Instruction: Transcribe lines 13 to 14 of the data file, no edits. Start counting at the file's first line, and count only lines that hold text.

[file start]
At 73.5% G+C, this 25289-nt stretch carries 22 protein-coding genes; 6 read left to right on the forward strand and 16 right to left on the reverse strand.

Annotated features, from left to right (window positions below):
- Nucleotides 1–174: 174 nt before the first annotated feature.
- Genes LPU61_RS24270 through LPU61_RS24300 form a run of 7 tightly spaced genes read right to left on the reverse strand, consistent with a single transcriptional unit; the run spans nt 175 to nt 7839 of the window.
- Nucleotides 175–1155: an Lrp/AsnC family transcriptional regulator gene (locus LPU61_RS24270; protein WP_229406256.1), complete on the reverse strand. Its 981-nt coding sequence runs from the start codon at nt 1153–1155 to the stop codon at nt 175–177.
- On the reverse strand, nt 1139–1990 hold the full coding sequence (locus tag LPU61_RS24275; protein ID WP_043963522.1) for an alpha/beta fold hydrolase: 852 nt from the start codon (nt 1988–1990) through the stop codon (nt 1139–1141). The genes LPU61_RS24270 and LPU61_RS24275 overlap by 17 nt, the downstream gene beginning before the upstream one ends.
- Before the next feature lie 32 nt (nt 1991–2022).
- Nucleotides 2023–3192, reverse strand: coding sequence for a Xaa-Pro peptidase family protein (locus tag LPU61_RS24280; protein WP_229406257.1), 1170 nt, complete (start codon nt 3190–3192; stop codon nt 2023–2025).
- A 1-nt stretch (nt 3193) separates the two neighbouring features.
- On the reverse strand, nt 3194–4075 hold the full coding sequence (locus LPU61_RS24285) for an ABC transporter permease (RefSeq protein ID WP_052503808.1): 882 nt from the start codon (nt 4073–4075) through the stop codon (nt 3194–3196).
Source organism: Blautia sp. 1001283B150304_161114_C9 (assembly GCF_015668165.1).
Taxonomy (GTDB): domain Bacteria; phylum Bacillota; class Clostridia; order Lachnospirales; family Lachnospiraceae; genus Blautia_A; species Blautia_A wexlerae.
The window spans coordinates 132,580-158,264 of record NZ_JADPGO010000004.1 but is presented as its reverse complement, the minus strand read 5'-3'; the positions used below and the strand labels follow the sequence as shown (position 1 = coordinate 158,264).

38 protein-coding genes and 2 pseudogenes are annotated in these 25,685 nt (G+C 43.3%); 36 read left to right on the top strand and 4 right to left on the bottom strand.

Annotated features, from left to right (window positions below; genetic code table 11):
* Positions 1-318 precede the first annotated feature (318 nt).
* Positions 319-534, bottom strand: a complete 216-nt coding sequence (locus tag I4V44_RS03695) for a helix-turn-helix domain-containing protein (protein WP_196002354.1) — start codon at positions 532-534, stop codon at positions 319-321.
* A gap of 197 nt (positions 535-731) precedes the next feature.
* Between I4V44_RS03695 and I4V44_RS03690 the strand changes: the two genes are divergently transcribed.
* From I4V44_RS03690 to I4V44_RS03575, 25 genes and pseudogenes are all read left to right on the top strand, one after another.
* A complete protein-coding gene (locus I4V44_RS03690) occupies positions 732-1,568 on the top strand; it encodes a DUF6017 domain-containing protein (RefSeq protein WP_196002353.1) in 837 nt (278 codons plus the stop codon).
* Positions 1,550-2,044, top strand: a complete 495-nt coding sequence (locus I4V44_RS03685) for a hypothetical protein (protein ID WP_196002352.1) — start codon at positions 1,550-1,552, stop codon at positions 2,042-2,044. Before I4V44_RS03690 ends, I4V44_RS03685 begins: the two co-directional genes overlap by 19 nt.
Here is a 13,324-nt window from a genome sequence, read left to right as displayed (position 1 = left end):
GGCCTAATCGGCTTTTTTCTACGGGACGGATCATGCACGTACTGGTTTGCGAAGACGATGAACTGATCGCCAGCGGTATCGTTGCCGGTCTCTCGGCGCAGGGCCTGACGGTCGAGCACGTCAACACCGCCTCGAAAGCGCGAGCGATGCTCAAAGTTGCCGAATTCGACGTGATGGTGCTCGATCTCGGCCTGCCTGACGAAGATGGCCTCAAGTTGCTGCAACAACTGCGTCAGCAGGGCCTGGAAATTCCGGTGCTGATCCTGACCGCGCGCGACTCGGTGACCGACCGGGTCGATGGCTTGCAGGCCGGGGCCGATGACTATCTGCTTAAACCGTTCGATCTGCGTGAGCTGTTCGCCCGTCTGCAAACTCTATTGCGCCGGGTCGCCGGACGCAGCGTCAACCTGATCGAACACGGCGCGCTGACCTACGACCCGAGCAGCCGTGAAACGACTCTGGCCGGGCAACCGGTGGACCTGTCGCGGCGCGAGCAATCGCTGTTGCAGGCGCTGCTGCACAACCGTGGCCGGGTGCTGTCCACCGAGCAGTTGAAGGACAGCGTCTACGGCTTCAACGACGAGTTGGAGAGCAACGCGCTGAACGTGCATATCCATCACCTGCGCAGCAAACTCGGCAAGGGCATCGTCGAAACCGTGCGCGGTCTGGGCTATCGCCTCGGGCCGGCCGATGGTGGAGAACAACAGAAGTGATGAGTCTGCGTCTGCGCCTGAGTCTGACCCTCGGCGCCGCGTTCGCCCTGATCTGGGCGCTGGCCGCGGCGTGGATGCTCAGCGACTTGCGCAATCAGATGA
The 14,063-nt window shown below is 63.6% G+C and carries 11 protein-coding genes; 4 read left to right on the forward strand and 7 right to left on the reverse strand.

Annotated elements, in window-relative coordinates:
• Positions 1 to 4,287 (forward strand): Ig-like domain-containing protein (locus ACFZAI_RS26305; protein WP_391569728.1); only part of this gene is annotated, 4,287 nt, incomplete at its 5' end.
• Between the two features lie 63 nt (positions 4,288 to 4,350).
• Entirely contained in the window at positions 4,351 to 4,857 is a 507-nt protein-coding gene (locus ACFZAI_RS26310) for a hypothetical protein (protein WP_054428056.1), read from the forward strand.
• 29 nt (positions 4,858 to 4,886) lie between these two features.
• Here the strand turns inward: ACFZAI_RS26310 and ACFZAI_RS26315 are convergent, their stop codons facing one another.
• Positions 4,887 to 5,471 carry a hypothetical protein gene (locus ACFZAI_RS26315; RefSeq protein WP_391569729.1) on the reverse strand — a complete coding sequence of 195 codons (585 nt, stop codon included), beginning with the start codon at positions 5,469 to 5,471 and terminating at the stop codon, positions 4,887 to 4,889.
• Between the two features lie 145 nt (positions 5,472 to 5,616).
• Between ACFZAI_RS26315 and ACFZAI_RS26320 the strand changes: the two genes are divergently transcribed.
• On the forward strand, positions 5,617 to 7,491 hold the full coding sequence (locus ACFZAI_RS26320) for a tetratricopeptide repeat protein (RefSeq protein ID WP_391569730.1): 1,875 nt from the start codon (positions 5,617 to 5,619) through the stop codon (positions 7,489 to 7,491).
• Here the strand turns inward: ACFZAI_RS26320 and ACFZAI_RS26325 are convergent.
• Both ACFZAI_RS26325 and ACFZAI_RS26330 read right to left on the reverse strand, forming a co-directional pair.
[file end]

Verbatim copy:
The window spans coordinates 132,580-158,264 of record NZ_JADPGO010000004.1 but is presented as its reverse complement, the minus strand read 5'-3'; the positions used below and the strand labels follow the sequence as shown (position 1 = coordinate 158,264).

38 protein-coding genes and 2 pseudogenes are annotated in these 25,685 nt (G+C 43.3%); 36 read left to right on the top strand and 4 right to left on the bottom strand.